The third mediating variable was effect was familial income. Parental education was more strongly associated with children’s personality when the parents were richer. So it may be that the association is partly due to the fact that more educated parents tend to have wealthier families, giving their children a financial cushion against risk and stress, and providing more opportunities and experiences to broaden the mind and cultivate engagement in the world. But as with the other mediators, wealth didn’t fully explain the results.
But we need to take stock and consider the elephant in the room: the genetic explanation. The observed associations between parental education and children’s personality (and the mediating factors) could all be explained by a gene complex passed between parent and child that shapes intelligence and personality in parent and child, and that encourages the pursuit of education, and facilitates higher lifetime income through the generations.
To test this possibility, Sutin and her colleagues traced 545 people in the surveys who were raised by adoptive parents, people for whom we should not expect to see these personality differences if they were due purely to genetics. But the adoptees showed personality associations with parental education that were similar and in some cases stronger than in the main group – such as (adopted) maternal education having a significantly greater association with Openness. This means that genetics cannot be the driving explanation for these associations, which adds to a corpus of recent research that challenges the behavioural genetic consensus on the irrelevance of the “shared environment” to fundamental psychological traits like personality.
Intriguingly, there was also a beneficial developmental turn to the observed patterns. As the children of the more educated grew older – and many surveys provided data on these children beyond middle age and even into their nineties – they showed even more pronounced increases in Openness and Extraversion and a drop in Neuroticism, relative to children of the less educated. Summoning a comparison to the “cognitive reserve” – the notion that some people seem to maintain good mental functioning into older age even when suffering from neuropathology – Sutin’s team suggest that parents’ education may be bestowing a “personality reserve” in their children that helps them to resist the turn away from exploration that aging encourages.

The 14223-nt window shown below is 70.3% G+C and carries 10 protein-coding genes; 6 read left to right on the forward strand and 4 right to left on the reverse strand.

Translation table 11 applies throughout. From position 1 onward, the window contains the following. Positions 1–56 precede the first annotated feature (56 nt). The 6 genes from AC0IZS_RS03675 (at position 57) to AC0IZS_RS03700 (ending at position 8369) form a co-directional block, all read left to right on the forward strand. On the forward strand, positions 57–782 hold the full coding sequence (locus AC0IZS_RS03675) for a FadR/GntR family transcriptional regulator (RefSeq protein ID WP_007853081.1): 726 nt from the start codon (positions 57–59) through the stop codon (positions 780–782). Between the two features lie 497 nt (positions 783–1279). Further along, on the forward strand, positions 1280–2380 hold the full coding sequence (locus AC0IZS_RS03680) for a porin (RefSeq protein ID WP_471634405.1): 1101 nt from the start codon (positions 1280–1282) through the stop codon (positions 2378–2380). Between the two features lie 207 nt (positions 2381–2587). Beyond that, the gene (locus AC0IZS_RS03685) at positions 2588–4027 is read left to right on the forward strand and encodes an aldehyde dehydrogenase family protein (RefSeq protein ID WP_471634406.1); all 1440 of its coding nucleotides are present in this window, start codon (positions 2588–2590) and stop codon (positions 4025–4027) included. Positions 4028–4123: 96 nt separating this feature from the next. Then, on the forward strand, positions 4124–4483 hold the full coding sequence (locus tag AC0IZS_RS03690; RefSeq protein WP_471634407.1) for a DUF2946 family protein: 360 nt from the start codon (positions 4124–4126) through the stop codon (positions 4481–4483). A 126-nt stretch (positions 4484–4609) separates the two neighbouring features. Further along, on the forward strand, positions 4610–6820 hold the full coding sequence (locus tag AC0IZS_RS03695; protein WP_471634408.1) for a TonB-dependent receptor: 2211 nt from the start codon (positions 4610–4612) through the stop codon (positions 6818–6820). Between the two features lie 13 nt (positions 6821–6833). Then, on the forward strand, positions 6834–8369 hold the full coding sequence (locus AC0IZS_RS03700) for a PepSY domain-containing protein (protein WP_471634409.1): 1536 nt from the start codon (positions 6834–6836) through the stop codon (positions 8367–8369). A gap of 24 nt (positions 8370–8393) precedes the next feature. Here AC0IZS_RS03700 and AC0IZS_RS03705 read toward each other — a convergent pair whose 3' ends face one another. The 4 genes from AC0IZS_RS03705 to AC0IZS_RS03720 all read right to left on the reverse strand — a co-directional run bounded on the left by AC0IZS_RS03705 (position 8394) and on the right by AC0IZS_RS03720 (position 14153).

This study doesn’t indicate a single definitive mechanism to explain why parental education is linked with children’s personality, and it’s likely that there are even more processes at that the researchers didn’t look into, such as the known association between lower Neuroticism / higher Openness and breastfeeding, an activity more common in more educated mothers. It seems likely that greater parental education provides their children with a constellation of benefits. And while there may be a genetic contribution, the adoption data suggests that the environment provided by educated parents may itself be shaping their children’s personality development. Identifying “always nurture” as a misleading assumption was an important step forward in psychology; for progress to continue, it looks like “never nurture” also needs to be consigned to history.